When Mary Willoughby was looking to hire a technology director, she went online to check out the leading candidate.
On his page on MySpace, a popular social networking site, the applicant talked at length about his interest in violent films and boasted about his romantic exploits.
Based on what she saw, Willoughby, the human resources director for a New York nonprofit that provides assistance to people with disabilities, decided to keep her search open and ultimately offered the job to someone else.
"It's not that he did anything wrong," Willoughby says of the young man she passed over. "But we're an organization that serves the disabled. We decided that this was not a good fit."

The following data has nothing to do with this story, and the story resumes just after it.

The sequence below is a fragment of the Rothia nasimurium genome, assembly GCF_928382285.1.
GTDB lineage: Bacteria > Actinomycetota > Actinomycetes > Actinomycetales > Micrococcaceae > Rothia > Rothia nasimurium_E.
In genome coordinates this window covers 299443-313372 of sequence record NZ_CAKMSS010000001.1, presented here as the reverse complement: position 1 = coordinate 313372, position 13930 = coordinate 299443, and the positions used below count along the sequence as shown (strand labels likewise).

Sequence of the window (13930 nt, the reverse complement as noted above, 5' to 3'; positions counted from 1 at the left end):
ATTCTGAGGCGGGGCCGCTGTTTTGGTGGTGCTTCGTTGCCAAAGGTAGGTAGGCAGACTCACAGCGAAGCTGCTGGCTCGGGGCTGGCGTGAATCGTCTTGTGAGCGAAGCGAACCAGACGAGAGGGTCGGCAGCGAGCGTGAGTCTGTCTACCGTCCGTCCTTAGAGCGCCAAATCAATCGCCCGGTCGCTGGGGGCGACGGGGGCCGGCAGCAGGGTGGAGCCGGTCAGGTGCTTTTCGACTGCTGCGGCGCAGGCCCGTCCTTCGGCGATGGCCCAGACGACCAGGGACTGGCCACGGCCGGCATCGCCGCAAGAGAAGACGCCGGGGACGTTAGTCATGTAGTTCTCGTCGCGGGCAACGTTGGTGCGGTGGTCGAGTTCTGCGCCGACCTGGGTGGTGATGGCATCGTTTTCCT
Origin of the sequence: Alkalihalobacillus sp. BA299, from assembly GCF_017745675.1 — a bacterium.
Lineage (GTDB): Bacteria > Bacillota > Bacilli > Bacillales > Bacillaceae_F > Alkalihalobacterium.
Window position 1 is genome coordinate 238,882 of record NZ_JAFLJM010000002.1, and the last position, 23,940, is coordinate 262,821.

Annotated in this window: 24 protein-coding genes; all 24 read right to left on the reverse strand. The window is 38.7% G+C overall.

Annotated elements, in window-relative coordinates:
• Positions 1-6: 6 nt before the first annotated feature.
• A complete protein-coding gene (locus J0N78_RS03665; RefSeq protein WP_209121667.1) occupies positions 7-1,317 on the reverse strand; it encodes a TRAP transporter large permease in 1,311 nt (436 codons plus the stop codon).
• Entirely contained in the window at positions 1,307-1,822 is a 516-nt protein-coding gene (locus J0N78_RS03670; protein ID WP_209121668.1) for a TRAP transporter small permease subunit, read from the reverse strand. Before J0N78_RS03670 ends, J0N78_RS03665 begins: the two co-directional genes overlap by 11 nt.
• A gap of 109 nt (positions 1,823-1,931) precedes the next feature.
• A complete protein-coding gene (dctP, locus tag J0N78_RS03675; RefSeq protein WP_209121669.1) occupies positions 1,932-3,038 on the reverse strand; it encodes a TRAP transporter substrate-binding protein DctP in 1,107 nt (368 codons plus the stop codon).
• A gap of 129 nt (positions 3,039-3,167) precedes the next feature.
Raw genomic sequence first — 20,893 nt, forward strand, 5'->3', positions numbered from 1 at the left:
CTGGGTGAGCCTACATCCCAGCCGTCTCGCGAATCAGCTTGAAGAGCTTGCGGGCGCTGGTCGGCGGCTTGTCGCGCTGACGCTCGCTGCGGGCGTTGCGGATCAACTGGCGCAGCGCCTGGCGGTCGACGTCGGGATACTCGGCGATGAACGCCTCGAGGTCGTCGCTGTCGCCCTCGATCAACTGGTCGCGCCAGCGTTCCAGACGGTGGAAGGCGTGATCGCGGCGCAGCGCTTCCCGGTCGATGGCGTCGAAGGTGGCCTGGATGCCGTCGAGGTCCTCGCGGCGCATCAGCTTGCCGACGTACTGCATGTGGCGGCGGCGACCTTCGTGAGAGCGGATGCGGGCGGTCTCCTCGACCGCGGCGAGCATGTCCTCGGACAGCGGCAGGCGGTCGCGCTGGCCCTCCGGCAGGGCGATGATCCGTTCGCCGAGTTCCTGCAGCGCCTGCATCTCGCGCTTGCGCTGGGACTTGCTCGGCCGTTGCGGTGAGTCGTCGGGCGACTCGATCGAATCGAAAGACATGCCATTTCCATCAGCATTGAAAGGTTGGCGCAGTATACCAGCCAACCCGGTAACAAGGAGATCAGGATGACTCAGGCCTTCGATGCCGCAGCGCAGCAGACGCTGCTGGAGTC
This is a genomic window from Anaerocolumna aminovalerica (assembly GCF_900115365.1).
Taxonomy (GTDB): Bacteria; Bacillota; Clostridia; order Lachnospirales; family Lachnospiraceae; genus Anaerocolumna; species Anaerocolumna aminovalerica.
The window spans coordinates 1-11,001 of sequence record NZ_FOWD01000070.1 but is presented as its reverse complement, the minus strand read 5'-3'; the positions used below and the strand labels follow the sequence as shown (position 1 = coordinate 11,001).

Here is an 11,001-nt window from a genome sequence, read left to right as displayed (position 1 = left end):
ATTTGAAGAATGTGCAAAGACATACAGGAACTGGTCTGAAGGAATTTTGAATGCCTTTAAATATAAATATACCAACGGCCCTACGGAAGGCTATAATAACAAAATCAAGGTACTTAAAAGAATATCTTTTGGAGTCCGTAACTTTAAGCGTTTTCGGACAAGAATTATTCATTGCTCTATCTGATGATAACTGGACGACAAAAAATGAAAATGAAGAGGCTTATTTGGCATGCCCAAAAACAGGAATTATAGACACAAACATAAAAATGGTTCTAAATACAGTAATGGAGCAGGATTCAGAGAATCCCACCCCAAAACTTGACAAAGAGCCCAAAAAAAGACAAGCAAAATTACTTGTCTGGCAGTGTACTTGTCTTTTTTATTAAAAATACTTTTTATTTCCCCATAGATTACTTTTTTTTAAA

Several high-profile cases of resume fraud, widely reported by the media, underscore the problems that can occur when an applicant is not adequately vetted. Earlier this year, a previously well-regarded Massachusetts Institute of Technology admissions officer was forced to resign after admitting she lied about where she had gone to school. Last year, RadioShack Corp.'s chief executive, David Edmundson, was forced from his job for lying about his credentials.
Eager to keep their own companies' names out of the headlines, many employers are trying to be more vigilant. A recent survey by the Society for Human Resource Management (SHRM) found that nearly half of the HR professionals who responded run a candidate's name through a search engine like Google or Yahoo! before making an offer. About one in five of those HR professionals who conduct such searches said they have disqualified a candidate because of what they uncovered.
Looking for Trouble
Many employers do online background searches to identify fraudsters before they are brought on board. And even if a search turns up nothing negative about a candidate, it may help an employer show due diligence and fend off a negligent hiring …